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Dec. 3, 2001


Roger Mason Jr. is one of the most affable basketball players you will ever meet. He is electric on the court, and engaging off of it. He is not averse to dealing with members of the media, nor does he shy away from his ever-broadening fan base. That’s probably a good thing considering the fact that, heading into the 2001-02 season, Mason is Virginia’s leading returning scorer and one of 50 finalists for the 2001-02 Wooden Award All-America Basketball Team, which includes college basketball’s most recognizable names. He is likely to become the focal point of much of the press coverage of the Cavaliers and is already a fan favorite.

“[Roger] is a tremendous player and still has room to get better,” head coach Pete Gillen says. “If he stays healthy, he has a chance to have a terrific year.”

Mason led Virginia in scoring with an average of 15.7 points a game (sixth in the Atlantic Coast Conference) a season ago, and emerged as a legitimate go-to guy toward the end of the season. Mason found the ball in his hands on the final possession of the Cavaliers’ Feb. 17, 2001, game against Florida State, and calmly knocked down the game-winning three pointer. He also turned in an outstanding 30-point performance in Virginia’s 86-85 loss to Gonzaga in the first round of the NCAA Tournament.

“Roger really finished strong at the end of last year,” Gillen says. “He was our go-to guy during the last seven or eight games of the season and he responded very well.”

Not only did Mason score frequently last season, he did so efficiently. He shot 47.6 percent (146-307) from the field and 44.2 percent (42-95) from three-point range. He also led the ACC in free-throw shooting by making 88.4 (122-138) percent of his attempts from the charity stripe. Mason set the UVa school record for season free-throw percentage and is currently first at Virginia (third in the ACC all time) in that category. He made 45 consecutive free throws at one point last season, falling three shy of Jeff Lamp’s UVa record of 48 consecutive-made free throws. In addition, Mason averaged 2.5 assists a game and 3.7 rebounds per contest.

“Roger is a good three-point shooter and his perimeter shooting is getting more consistent,” Gillen says. “His ball handling has improved and he’s also a good defender.”

Mason did all this despite being asked to assume the back-up point guard duties. When Majestic Mapp went down with a knee injury in August 2000, Virginia was left without a backup for then-senior Donald Hand. Enter Mason. The sophomore responded by giving the team some valuable minutes at the point. This year, he is slated to start at point guard.

“As of right now, Roger Mason Jr. will take [the open point guard] spot,” Gillen says. “He played about eight minutes a game last year as a point guard, so we think he will start.”

After emerging as a legitimate scorer and earning third team All-ACC honors after his sophomore campaign, Mason was selected as a member of the USA World University Games Team this past summer. He started all eight games at small forward for the bronze medal winning squad, averaging 13.0 points and 4.8 rebounds a game, while shooting 51.9 percent (42-81) from the field and 75.0 (9-12) percent from the free-throw line.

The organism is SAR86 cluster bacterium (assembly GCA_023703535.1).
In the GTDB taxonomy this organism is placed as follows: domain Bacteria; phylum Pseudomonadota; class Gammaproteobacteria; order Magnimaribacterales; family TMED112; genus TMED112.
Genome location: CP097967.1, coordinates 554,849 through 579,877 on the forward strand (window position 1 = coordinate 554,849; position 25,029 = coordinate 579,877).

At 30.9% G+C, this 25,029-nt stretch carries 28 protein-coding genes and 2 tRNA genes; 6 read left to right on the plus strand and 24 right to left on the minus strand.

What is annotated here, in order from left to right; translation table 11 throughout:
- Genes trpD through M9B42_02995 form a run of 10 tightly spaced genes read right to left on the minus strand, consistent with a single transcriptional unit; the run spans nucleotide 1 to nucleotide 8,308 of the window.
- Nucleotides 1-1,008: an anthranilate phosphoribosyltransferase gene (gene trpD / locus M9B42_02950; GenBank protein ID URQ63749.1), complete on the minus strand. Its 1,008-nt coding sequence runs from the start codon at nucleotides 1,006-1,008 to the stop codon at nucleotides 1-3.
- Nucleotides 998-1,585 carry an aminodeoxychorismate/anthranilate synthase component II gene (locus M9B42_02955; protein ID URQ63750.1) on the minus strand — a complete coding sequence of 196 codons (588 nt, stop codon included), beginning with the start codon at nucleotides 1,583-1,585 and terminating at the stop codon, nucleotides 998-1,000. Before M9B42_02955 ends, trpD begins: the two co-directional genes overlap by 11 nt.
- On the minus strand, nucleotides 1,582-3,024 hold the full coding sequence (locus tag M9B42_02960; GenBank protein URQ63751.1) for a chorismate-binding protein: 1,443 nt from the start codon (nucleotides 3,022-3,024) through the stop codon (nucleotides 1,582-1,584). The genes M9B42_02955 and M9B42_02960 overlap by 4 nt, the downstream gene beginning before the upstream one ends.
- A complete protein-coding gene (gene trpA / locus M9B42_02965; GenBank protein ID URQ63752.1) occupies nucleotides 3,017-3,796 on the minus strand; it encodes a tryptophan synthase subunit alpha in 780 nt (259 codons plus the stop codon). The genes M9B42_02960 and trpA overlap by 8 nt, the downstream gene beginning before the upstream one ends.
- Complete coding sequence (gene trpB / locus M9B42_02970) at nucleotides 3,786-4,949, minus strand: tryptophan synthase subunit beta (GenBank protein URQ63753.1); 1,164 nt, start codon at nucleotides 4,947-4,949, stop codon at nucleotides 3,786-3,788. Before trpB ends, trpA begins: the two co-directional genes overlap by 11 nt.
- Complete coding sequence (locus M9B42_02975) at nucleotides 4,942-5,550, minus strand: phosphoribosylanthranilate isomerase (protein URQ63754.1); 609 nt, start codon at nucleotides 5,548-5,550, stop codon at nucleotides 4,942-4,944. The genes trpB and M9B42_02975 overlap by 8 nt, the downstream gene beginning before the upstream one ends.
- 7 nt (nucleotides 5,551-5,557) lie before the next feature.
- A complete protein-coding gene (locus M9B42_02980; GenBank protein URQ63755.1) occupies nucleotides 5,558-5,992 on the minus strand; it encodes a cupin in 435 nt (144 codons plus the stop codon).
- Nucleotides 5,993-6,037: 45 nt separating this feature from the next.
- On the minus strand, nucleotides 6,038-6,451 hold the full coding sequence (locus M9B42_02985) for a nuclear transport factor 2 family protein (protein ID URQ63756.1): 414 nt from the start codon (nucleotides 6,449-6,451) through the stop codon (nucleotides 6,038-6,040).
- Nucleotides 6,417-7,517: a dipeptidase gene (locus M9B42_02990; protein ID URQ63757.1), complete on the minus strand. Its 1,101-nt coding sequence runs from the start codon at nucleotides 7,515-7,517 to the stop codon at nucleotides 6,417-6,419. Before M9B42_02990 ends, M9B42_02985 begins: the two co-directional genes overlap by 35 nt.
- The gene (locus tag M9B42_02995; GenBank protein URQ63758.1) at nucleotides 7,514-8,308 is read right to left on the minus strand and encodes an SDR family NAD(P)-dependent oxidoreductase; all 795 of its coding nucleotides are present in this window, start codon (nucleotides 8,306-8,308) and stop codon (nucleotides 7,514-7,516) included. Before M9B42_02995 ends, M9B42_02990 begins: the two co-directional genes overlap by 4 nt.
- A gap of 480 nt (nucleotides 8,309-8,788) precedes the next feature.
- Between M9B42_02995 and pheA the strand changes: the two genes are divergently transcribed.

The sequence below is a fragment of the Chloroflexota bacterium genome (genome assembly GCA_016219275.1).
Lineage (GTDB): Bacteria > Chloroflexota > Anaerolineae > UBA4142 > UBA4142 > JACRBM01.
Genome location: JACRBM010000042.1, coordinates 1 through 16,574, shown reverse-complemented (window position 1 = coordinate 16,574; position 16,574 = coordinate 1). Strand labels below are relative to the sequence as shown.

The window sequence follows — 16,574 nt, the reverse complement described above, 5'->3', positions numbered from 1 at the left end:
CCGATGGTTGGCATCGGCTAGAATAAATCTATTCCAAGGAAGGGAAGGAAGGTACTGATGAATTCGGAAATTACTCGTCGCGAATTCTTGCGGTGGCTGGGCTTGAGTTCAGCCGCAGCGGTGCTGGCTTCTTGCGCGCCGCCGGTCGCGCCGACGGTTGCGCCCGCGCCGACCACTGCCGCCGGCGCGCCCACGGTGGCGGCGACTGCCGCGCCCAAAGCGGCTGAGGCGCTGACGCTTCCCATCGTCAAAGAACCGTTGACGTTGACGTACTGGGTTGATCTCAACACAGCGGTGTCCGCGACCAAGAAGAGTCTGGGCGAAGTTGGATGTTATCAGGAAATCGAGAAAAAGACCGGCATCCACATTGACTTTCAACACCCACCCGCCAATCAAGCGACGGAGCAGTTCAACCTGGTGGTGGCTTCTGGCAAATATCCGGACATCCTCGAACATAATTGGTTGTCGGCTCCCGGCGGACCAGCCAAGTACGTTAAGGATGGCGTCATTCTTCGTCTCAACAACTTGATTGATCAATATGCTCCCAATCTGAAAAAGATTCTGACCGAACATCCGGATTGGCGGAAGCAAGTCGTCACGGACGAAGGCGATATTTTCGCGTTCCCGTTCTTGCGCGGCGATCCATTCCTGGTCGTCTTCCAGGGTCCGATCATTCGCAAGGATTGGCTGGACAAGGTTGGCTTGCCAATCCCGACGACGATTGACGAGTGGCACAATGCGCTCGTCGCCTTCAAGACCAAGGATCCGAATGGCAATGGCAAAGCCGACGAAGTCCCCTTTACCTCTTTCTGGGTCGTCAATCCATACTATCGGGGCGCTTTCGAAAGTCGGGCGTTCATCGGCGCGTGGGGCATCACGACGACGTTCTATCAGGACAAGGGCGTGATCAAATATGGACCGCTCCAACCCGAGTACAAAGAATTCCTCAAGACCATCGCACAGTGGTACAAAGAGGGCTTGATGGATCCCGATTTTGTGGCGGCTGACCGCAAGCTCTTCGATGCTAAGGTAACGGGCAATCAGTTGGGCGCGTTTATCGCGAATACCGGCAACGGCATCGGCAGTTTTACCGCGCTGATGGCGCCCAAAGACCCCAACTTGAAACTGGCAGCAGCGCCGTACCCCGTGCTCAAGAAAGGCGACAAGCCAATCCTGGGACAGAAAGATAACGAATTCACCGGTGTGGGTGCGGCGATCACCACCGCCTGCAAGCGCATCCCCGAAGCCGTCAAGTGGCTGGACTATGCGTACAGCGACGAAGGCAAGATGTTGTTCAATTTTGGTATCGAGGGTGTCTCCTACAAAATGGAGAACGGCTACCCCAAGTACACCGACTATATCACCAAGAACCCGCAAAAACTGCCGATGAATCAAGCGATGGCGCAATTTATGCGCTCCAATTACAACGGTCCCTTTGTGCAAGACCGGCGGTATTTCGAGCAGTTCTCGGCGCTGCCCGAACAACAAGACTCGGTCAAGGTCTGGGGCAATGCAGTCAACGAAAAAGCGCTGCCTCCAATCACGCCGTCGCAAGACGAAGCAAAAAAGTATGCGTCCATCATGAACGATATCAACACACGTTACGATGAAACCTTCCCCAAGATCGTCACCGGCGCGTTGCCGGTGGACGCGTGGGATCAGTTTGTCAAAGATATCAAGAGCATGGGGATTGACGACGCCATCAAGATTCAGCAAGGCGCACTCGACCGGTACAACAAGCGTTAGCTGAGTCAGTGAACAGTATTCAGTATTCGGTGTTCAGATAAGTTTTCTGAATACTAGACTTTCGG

“It was a great experience, playing with the best in the world,” Mason says of his trip to China. “I learned a lot and it definitely helped my confidence. It makes you proud [to wear a USA jersey], especially now in these unfortunate circumstances. It just feels great to be able to represent your country and it means a lot.”

Aside from the pride and confidence Mason derives from his time with the World University Games team, Gillen feels the experience also helped hone Mason’s skills on and off the court.

“I think Roger got better playing over in China with the U.S. team,” Gillen says. “He was very valuable, [and was] the third-leading scorer. The thing I liked even more is a couple of people told me he conducted himself with class. Roger really was one of the leaders that reached out, went to other events, and represented the University, his family and his team very well. We are proud of Roger not only for playing great but for acting in a real classy way.”

This season the Cavaliers will rely on Mason to get his teammates involved while at the same time finding room for his own offense. They will also look to him to become a team leader. Mason was chosen by his teammates to serve alongside seniors Chris Williams and Adam Hall as a 2001-02 tri-captain. He will have to assume leadership responsibilities consistent with that position, which include helping the younger players adjust to the demands of playing in the nation’s toughest conference.

“Mainly my biggest role is to help this team win,” Mason says. “I’ll be playing a lot of point guard, so I’ve got to get everybody involved. At the same time, I’m a big part of the offense. Whatever it takes to win, that ‘s what my role needs to be.

“I have high expectations for myself and my team depends on me as well. Being a captain means I’m a leader on this team. We are a year older, but we also have some young kids who are going to help us a lot and we just have to nurture them and help get them ready for battle when the ACC gets around.”

There is little doubt that Mason himself will be ready to have another productive season. He emerged as a legitimate star in the ACC last season, and enhanced his image with a series of outstanding performances at the World University Games this past summer. As a captain and point guard, Mason’s biggest challenge, then, will be getting his teammates involved and helping the younger players develop. It certainly marks a new challenge for the junior, but one that, given his maturity, he should tackle with ease.

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